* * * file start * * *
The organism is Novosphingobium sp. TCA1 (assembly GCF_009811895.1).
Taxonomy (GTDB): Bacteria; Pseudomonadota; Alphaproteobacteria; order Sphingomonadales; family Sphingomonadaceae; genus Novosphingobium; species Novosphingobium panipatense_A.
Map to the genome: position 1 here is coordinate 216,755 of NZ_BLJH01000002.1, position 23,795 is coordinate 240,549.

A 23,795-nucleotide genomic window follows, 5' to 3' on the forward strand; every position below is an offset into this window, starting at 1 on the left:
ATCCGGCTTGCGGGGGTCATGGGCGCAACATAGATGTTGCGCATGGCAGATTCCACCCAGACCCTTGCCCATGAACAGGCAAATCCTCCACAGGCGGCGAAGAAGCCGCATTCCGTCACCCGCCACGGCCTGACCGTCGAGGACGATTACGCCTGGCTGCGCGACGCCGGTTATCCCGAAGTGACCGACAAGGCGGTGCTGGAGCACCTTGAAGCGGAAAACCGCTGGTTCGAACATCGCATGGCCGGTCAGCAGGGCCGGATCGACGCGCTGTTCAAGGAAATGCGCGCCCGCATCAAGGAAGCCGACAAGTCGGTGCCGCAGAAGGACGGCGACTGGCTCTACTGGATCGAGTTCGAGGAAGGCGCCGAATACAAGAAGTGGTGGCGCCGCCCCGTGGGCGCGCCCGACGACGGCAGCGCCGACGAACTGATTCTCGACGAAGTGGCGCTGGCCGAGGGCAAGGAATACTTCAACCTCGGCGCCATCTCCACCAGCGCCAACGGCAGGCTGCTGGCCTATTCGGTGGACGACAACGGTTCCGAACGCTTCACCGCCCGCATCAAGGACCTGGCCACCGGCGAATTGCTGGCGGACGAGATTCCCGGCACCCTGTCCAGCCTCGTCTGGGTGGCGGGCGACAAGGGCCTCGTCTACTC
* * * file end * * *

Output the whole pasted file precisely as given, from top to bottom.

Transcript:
The organism is Novosphingobium sp. TCA1 (assembly GCF_009811895.1).
Taxonomy (GTDB): Bacteria; Pseudomonadota; Alphaproteobacteria; order Sphingomonadales; family Sphingomonadaceae; genus Novosphingobium; species Novosphingobium panipatense_A.
Map to the genome: position 1 here is coordinate 216,755 of NZ_BLJH01000002.1, position 23,795 is coordinate 240,549.

A 23,795-nucleotide genomic window follows, 5' to 3' on the forward strand; every position below is an offset into this window, starting at 1 on the left:
ATCCGGCTTGCGGGGGTCATGGGCGCAACATAGATGTTGCGCATGGCAGATTCCACCCAGACCCTTGCCCATGAACAGGCAAATCCTCCACAGGCGGCGAAGAAGCCGCATTCCGTCACCCGCCACGGCCTGACCGTCGAGGACGATTACGCCTGGCTGCGCGACGCCGGTTATCCCGAAGTGACCGACAAGGCGGTGCTGGAGCACCTTGAAGCGGAAAACCGCTGGTTCGAACATCGCATGGCCGGTCAGCAGGGCCGGATCGACGCGCTGTTCAAGGAAATGCGCGCCCGCATCAAGGAAGCCGACAAGTCGGTGCCGCAGAAGGACGGCGACTGGCTCTACTGGATCGAGTTCGAGGAAGGCGCCGAATACAAGAAGTGGTGGCGCCGCCCCGTGGGCGCGCCCGACGACGGCAGCGCCGACGAACTGATTCTCGACGAAGTGGCGCTGGCCGAGGGCAAGGAATACTTCAACCTCGGCGCCATCTCCACCAGCGCCAACGGCAGGCTGCTGGCCTATTCGGTGGACGACAACGGTTCCGAACGCTTCACCGCCCGCATCAAGGACCTGGCCACCGGCGAATTGCTGGCGGACGAGATTCCCGGCACCCTGTCCAGCCTCGTCTGGGTGGCGGGCGACAAGGGCCTCGTCTACTC